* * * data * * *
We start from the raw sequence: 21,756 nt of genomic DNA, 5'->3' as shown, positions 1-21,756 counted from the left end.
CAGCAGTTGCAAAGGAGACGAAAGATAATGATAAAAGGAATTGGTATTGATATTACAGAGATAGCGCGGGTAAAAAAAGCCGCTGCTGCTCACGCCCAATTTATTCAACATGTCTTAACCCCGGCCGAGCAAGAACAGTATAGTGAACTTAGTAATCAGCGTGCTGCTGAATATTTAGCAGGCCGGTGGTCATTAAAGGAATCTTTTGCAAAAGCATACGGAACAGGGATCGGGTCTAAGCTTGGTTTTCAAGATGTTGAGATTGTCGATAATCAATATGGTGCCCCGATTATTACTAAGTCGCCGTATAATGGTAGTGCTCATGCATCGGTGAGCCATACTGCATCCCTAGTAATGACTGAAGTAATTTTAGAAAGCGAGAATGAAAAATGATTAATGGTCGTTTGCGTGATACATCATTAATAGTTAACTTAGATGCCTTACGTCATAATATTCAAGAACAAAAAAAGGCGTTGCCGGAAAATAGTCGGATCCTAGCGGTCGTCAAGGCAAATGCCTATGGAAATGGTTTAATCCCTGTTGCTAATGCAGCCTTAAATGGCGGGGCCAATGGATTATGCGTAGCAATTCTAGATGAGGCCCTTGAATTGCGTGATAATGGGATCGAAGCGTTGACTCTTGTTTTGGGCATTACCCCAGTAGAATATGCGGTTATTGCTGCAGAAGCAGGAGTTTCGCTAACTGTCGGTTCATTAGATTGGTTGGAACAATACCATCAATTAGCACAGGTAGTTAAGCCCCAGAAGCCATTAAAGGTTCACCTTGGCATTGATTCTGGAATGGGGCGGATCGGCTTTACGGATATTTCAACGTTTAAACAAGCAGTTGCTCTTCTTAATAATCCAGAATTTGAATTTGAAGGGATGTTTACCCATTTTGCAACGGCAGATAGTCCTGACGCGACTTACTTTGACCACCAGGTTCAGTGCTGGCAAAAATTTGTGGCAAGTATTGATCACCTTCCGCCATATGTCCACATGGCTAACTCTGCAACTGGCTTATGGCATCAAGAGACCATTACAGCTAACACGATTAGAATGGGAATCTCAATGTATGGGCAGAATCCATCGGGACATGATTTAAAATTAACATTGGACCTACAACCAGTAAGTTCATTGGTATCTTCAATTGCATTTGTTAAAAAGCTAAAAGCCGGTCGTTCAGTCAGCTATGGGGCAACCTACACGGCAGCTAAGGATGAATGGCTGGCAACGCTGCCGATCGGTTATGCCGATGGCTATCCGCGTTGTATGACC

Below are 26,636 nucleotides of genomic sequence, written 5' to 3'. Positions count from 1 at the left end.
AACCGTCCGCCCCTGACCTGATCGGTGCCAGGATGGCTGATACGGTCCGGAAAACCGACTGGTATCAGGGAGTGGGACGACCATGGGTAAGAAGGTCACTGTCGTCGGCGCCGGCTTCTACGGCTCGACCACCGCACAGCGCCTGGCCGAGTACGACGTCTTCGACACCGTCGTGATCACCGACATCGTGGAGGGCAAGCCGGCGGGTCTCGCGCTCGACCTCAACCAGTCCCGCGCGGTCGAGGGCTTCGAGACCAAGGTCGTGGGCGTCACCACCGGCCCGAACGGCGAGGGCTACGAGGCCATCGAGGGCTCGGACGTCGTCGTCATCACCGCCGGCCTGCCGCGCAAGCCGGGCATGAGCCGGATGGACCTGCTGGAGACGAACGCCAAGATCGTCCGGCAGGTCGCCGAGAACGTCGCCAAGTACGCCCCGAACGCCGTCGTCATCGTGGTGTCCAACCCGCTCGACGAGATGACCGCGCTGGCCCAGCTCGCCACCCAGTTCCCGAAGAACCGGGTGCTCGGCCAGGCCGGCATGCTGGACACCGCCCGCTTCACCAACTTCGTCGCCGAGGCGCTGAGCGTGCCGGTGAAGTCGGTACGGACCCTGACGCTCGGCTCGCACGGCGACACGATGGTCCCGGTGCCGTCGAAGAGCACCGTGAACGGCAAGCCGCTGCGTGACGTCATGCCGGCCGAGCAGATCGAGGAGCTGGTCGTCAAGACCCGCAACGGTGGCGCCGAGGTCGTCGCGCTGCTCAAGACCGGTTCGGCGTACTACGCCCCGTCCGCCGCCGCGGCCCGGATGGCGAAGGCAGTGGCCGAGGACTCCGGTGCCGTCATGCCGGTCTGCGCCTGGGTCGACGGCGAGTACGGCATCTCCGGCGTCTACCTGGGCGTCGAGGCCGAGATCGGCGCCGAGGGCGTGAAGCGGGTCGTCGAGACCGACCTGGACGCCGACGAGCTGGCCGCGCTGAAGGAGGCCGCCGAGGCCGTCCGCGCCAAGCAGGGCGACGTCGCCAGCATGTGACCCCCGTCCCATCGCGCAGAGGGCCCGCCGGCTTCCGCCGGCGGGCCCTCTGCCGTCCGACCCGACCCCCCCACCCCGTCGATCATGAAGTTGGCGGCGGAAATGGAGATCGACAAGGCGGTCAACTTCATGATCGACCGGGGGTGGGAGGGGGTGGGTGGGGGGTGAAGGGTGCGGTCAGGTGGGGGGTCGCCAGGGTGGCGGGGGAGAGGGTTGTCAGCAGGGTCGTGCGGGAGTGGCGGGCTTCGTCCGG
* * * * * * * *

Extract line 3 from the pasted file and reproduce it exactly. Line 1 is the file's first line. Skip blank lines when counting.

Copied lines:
Below are 26,636 nucleotides of genomic sequence, written 5' to 3'. Positions count from 1 at the left end.